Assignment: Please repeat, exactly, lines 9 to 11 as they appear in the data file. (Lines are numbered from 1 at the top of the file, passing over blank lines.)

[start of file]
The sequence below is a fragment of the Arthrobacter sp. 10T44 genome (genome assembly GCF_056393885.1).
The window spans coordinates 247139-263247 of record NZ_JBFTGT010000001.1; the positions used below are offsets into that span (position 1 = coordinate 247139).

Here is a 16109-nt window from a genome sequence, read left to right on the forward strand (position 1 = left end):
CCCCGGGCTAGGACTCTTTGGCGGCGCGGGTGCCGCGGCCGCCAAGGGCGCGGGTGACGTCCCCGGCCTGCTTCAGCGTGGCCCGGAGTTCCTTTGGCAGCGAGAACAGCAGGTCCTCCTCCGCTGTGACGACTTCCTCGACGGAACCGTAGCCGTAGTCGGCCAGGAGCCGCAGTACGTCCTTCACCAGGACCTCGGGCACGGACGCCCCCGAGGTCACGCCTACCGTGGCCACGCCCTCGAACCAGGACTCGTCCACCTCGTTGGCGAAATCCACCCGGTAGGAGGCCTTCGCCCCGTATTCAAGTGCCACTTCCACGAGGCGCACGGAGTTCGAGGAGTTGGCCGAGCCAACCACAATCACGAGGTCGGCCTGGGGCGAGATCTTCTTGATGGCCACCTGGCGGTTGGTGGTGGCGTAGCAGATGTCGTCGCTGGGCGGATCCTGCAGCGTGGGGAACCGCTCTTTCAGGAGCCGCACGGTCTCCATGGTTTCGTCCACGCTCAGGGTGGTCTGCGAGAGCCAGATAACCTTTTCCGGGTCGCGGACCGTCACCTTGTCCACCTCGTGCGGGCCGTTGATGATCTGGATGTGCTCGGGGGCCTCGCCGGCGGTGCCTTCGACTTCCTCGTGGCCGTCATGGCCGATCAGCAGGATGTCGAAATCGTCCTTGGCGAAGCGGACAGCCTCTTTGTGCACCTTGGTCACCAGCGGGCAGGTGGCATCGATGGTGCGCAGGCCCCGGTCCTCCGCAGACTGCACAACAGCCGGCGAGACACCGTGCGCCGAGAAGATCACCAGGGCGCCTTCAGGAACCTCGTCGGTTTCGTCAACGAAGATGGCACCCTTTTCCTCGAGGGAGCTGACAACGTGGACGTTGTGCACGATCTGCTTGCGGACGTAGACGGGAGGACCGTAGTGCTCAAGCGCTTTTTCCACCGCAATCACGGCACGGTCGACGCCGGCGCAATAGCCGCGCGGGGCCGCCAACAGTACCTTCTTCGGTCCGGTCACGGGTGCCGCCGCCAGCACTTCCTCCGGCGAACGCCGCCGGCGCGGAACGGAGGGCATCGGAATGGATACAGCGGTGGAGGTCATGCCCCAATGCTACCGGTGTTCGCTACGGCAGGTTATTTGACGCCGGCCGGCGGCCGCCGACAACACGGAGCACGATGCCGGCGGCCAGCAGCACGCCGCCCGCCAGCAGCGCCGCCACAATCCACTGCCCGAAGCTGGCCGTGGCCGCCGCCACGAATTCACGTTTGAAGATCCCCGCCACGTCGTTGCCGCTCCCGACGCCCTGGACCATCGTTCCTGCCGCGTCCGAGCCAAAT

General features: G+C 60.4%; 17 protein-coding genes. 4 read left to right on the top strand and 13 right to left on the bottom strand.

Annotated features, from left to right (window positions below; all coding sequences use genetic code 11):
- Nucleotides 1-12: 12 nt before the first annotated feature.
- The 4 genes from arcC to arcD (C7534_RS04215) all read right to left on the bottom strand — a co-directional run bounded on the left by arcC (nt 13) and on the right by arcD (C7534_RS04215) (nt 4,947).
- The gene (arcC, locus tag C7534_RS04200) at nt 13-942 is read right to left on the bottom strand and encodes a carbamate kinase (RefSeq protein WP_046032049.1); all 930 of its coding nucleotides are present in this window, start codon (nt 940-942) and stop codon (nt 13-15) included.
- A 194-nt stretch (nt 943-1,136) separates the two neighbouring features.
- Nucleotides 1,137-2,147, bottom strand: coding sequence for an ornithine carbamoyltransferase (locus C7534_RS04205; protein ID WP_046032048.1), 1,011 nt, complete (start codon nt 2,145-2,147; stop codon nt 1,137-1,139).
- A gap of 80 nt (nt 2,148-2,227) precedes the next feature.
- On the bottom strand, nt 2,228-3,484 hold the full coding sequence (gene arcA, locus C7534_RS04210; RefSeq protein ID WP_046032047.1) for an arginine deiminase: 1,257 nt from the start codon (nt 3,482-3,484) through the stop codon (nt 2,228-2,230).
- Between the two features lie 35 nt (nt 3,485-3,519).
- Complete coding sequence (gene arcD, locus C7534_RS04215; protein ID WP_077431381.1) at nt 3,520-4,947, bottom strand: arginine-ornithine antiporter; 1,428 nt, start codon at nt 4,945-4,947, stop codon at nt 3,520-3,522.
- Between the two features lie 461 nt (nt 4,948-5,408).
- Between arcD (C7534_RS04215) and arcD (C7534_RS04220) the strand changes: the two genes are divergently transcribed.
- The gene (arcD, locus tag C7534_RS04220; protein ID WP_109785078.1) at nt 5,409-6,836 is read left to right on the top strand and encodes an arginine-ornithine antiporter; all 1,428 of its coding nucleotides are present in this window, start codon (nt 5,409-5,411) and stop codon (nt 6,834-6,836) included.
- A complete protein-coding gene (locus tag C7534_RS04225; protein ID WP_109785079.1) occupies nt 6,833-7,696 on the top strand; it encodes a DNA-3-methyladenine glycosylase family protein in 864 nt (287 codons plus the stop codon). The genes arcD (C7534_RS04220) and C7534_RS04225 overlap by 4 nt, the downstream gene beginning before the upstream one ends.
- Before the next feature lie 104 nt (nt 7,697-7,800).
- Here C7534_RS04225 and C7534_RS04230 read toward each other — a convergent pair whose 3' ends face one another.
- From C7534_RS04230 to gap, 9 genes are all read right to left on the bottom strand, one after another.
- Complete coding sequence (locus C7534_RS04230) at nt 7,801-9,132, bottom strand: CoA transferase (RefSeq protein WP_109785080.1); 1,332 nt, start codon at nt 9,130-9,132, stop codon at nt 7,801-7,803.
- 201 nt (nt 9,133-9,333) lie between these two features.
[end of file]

- The gene (arcC, locus tag C7534_RS04200) at nt 13-942 is read right to left on the bottom strand and encodes a carbamate kinase (RefSeq protein WP_046032049.1); all 930 of its coding nucleotides are present in this window, start codon (nt 940-942) and stop codon (nt 13-15) included.
- A 194-nt stretch (nt 943-1,136) separates the two neighbouring features.
- Nucleotides 1,137-2,147, bottom strand: coding sequence for an ornithine carbamoyltransferase (locus C7534_RS04205; protein ID WP_046032048.1), 1,011 nt, complete (start codon nt 2,145-2,147; stop codon nt 1,137-1,139).